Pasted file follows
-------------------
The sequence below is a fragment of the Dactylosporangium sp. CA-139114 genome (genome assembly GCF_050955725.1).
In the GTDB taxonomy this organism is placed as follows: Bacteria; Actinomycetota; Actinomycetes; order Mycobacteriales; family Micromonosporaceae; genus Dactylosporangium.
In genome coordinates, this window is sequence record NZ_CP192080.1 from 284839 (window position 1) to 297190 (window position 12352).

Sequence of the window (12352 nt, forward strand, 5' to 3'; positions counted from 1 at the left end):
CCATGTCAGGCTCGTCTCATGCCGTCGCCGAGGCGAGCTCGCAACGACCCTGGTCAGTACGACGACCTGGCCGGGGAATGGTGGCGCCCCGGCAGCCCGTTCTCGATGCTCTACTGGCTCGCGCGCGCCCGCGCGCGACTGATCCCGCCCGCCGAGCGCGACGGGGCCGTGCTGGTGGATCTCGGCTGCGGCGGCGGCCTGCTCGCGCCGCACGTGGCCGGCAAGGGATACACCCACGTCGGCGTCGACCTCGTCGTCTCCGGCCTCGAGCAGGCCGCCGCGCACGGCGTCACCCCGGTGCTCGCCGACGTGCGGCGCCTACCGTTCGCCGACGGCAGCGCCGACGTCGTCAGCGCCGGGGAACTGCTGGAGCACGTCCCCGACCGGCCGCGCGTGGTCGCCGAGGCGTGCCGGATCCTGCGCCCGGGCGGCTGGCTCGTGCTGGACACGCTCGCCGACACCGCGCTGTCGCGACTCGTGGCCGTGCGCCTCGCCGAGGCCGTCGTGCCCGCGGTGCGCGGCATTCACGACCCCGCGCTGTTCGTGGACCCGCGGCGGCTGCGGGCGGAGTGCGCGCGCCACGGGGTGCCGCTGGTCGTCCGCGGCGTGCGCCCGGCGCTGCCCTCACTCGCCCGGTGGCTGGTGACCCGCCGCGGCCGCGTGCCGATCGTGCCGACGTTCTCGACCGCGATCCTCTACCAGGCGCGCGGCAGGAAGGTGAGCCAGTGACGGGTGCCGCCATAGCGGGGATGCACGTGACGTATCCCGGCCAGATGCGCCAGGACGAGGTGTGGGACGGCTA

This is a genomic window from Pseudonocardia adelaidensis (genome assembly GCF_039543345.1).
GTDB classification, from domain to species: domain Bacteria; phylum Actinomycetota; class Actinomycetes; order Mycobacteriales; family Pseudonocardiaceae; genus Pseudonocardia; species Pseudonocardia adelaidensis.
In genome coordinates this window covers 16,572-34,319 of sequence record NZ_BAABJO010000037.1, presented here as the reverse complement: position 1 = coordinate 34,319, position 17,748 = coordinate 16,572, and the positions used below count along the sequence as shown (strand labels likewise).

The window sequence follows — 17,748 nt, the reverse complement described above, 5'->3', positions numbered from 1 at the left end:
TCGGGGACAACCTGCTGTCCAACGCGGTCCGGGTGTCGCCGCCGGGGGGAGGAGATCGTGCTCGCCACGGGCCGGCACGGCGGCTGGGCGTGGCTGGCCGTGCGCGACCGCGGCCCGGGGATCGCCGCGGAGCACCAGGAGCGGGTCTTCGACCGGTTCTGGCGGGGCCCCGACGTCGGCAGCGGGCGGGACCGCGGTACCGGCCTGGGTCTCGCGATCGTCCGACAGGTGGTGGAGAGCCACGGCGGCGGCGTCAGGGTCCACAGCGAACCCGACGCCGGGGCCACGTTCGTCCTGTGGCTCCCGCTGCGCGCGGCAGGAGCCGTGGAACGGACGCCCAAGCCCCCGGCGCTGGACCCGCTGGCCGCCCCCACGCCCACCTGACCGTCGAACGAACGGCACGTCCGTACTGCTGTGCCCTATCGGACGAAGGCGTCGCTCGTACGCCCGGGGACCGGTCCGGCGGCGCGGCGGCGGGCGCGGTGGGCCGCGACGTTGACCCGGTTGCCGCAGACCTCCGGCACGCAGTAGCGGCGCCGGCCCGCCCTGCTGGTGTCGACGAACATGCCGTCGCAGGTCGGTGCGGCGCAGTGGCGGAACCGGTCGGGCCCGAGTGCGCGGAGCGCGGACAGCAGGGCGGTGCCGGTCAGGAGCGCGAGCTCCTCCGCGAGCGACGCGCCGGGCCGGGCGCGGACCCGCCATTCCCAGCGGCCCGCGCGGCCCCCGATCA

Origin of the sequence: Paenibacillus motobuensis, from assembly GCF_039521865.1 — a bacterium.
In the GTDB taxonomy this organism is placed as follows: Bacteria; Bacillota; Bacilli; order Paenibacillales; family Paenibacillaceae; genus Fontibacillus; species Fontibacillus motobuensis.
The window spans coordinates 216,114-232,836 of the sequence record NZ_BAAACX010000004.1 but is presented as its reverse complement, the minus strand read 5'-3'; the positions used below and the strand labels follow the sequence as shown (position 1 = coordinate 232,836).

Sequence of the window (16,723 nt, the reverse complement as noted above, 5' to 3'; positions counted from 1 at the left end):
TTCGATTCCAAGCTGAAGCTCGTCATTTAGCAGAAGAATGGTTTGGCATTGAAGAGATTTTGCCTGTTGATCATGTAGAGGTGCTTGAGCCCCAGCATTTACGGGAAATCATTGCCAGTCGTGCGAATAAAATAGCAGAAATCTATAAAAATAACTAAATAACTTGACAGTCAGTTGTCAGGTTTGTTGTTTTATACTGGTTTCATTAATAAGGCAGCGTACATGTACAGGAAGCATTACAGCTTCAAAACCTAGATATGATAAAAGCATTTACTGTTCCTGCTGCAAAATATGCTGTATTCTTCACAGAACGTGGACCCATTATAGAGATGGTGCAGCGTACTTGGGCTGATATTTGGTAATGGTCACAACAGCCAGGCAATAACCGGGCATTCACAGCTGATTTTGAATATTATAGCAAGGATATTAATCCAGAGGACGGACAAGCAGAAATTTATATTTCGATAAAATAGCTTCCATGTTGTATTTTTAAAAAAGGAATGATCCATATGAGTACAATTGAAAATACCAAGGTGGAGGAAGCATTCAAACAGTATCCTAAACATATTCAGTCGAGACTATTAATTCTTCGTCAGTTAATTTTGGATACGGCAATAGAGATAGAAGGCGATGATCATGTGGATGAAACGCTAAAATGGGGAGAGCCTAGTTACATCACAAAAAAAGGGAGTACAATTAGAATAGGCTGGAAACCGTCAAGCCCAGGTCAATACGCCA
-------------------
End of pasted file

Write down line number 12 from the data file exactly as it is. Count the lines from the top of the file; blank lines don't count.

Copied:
In the GTDB taxonomy this organism is placed as follows: Bacteria; Bacillota; Bacilli; order Paenibacillales; family Paenibacillaceae; genus Fontibacillus; species Fontibacillus motobuensis.